Set Up a Feeder: Bird feeders attract a diverse range of birds to your backyard, providing you with ample opportunities for observation. Specific feeder types and seeds attract specific species, so get to know some bird feeding best practices first. Hummingbirds love nectar feeders, while orioles love fresh fruit. Finches dine on nyjer seed, sparrows are partial to safflower, and woodpeckers will visit fatty suet cages.  

Create Habitat: Healthy habitats breed healthy bird life. Birds need native trees, shrubs, and flowers for food and shelter, in addition to clean water sources. There are many things you can do to foster healthy habitats near you.  

4. Visit Birding Hotspots 

Birding hotspots are areas that birds are routinely attracted to. They may contain reliable food sources or be ideal for resting along their path of migration.  

A Great Blue Heron stands amid lily pads in a river.

Ipswich River Wildlife Sanctuary, Topsfield, MA © Kenneth Hilts

Wildlife Sanctuaries: Mass Audubon's 60+ wildlife sanctuaries provide habitat for a wide variety of species. For elegant Great Blue Herons, check out the rookeries (communal nests) at Ipswich River, Rocky Hill, and Tracy Brook. Fish-hunting Ospreys can be seen scouting from their nest platforms at North River, Daniel Webster, and Allens Pond. At coastal sanctuaries like Long Pasture, Felix Neck, and Wellfleet Bay, tiny Piping Plovers run along the beaches chasing waves. From meadow-prone bobolinks to tree-dwelling owls, and every habitat in between, visiting wildlife sanctuary hotspots is worth the journey.  

Migration Routes: During spring and fall migration seasons, birds travel along established routes. Head to locations along these routes for seasonal birdwatching opportunities. 

5. Join Birdwatching Programs & Connect with Other Birders 

Level up your self-directed journey by attending programs and meeting seasoned birders.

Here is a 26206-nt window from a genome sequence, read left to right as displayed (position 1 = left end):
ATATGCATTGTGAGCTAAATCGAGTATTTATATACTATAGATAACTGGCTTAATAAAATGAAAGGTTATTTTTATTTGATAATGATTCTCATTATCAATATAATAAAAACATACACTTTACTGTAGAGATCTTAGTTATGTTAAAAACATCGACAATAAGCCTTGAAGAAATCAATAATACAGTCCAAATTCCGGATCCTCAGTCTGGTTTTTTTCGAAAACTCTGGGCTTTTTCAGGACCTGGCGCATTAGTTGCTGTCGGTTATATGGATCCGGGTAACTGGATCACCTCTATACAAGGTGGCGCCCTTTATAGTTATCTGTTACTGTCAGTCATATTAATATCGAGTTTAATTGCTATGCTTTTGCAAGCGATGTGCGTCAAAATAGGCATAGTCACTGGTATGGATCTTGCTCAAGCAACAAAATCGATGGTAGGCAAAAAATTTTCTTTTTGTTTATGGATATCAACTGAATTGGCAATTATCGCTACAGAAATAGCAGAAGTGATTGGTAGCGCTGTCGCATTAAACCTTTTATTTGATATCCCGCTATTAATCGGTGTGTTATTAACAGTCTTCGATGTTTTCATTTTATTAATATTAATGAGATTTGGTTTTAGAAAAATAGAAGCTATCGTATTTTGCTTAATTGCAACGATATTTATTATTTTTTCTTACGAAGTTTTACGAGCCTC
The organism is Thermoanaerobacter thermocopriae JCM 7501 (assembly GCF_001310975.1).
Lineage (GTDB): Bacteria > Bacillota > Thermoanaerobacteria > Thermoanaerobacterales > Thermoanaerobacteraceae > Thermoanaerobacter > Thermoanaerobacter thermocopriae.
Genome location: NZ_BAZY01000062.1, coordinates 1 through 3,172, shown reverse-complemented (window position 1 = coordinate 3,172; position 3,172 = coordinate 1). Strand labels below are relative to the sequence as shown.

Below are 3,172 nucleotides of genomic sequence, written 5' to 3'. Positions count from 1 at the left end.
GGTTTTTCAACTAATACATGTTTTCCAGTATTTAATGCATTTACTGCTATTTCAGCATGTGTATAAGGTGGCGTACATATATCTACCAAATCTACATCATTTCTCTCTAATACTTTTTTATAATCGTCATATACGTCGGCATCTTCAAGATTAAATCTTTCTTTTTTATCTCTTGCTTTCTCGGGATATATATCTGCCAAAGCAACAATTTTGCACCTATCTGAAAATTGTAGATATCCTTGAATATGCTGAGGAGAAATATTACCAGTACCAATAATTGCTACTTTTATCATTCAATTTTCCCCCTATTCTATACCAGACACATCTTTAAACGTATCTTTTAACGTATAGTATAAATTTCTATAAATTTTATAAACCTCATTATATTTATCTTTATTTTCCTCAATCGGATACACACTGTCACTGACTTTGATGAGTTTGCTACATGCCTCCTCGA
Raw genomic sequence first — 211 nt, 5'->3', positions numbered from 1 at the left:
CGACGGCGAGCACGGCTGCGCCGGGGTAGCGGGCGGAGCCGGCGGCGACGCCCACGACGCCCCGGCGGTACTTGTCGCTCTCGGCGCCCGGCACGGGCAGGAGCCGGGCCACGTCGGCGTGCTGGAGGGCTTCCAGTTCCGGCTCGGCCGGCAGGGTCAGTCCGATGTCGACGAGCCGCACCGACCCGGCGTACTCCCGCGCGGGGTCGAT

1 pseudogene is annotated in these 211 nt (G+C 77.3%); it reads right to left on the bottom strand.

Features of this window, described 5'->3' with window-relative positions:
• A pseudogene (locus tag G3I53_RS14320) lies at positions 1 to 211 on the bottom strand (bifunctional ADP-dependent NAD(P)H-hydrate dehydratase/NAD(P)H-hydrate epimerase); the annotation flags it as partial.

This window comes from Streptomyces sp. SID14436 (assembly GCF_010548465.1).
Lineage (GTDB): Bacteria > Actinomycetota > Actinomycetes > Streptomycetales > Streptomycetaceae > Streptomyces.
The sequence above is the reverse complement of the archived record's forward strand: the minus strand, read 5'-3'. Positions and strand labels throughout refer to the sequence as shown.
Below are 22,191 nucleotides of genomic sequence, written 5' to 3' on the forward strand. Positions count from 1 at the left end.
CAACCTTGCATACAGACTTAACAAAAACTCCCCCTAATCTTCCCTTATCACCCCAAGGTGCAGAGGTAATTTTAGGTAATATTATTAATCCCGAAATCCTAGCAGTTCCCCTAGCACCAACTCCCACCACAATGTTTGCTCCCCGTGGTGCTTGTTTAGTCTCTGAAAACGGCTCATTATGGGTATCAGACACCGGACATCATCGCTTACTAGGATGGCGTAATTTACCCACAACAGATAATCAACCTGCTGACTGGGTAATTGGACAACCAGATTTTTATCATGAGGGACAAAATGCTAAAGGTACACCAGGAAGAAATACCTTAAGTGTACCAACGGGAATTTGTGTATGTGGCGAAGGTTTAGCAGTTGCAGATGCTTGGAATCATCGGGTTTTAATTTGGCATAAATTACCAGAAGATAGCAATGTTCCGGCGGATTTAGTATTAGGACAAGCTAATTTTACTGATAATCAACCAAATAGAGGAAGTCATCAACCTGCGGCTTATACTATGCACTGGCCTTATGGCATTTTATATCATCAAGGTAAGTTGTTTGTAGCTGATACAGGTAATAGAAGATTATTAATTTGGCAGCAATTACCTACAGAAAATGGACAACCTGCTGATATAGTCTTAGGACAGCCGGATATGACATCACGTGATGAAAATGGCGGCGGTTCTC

Four members of climate corps on a platform in front of marsh

Birding Programs: Mass Audubon's robust catalog of weekly bird walks and topic-specific deep dives are wonderful opportunities to learn more from experts and meet others with similar interests. Find out how to identify birds by their calls, interpret curious behavior, and observe fascinating avian phenomenon that only happens once or twice a year! 

Online Birding Communities: Follow Mass Audubon on Facebook, Instagram, or TikTok to find out what’s new in the world of birding. Connect with fellow bird enthusiasts to learn from their experiences and share your own.  

6. Respect The Birds & Their Habitats 

Never forget to prioritize the well-being of the birds and their habitats. As a birder, your keen eye and understanding of their place within delicate ecosystems will become vital to their longstanding health and continued impact on the world.  

Geese flying in a cloudy sky, above red, yellow, green, and bare trees.
Canoe Meadows, Pittsfield © Richard Davis

Observe from a Distance: Use binoculars and scopes to observe birds from a distance without disturbing them. 

Leave No Trace: Practice "Leave No Trace" principles by minimizing your impact on the environment and respecting wildlife habitats. 

Birding Code of Ethics: Be sure to review our birding code of ethics to ensure you're keeping the birds' wellbeing in mind. 

Support Bird Conservation: Mass Audubon maintains the most comprehensive public database of bird distribution, abundance, and trend information for the Commonwealth—a resource that's used by conservation partners and concerned citizens alike. Familiarize yourself with birds that need our support, and how you can get involved. 

7. Practice and Have Fun! 

As a beginner, you may occasionally get an identification wrong or miss a species you were hoping to see—but don’t worry! Like all hobbies, practice makes perfect. The most important thing is that you enjoy yourself, respect the birds, and make a genuine connection with the avian life around you. Happy birding! 

Learn More About Birding